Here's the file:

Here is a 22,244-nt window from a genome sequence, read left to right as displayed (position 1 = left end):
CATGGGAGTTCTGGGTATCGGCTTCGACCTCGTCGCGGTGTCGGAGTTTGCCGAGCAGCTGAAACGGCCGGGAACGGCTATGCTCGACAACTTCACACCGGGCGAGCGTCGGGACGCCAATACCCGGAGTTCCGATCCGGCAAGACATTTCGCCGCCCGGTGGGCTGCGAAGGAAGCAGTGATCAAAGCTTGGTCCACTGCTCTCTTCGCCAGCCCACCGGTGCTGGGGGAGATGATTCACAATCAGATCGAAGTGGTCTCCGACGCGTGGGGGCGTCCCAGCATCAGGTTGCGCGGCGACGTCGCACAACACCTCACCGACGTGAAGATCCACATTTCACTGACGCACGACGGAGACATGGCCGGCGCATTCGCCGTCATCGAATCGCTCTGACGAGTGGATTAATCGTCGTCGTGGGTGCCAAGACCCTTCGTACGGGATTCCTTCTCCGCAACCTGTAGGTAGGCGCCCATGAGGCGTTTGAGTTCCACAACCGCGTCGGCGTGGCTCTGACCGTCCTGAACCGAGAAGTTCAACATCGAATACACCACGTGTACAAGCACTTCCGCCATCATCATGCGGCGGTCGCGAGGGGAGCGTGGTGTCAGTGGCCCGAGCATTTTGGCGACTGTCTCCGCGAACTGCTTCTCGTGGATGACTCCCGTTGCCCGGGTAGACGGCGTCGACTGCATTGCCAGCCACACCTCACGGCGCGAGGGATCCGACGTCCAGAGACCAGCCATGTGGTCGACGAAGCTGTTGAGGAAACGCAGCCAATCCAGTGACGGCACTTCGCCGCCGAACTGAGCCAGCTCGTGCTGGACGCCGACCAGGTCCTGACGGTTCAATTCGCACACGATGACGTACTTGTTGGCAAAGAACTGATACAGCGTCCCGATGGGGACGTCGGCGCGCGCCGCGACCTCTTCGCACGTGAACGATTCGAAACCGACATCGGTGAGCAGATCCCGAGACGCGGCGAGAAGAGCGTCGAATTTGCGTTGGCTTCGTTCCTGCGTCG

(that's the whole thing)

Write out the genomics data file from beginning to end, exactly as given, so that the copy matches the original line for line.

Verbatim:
Here is a 22,244-nt window from a genome sequence, read left to right as displayed (position 1 = left end):
CATGGGAGTTCTGGGTATCGGCTTCGACCTCGTCGCGGTGTCGGAGTTTGCCGAGCAGCTGAAACGGCCGGGAACGGCTATGCTCGACAACTTCACACCGGGCGAGCGTCGGGACGCCAATACCCGGAGTTCCGATCCGGCAAGACATTTCGCCGCCCGGTGGGCTGCGAAGGAAGCAGTGATCAAAGCTTGGTCCACTGCTCTCTTCGCCAGCCCACCGGTGCTGGGGGAGATGATTCACAATCAGATCGAAGTGGTCTCCGACGCGTGGGGGCGTCCCAGCATCAGGTTGCGCGGCGACGTCGCACAACACCTCACCGACGTGAAGATCCACATTTCACTGACGCACGACGGAGACATGGCCGGCGCATTCGCCGTCATCGAATCGCTCTGACGAGTGGATTAATCGTCGTCGTGGGTGCCAAGACCCTTCGTACGGGATTCCTTCTCCGCAACCTGTAGGTAGGCGCCCATGAGGCGTTTGAGTTCCACAACCGCGTCGGCGTGGCTCTGACCGTCCTGAACCGAGAAGTTCAACATCGAATACACCACGTGTACAAGCACTTCCGCCATCATCATGCGGCGGTCGCGAGGGGAGCGTGGTGTCAGTGGCCCGAGCATTTTGGCGACTGTCTCCGCGAACTGCTTCTCGTGGATGACTCCCGTTGCCCGGGTAGACGGCGTCGACTGCATTGCCAGCCACACCTCACGGCGCGAGGGATCCGACGTCCAGAGACCAGCCATGTGGTCGACGAAGCTGTTGAGGAAACGCAGCCAATCCAGTGACGGCACTTCGCCGCCGAACTGAGCCAGCTCGTGCTGGACGCCGACCAGGTCCTGACGGTTCAATTCGCACACGATGACGTACTTGTTGGCAAAGAACTGATACAGCGTCCCGATGGGGACGTCGGCGCGCGCCGCGACCTCTTCGCACGTGAACGATTCGAAACCGACATCGGTGAGCAGATCCCGAGACGCGGCGAGAAGAGCGTCGAATTTGCGTTGGCTTCGTTCCTGCGTCG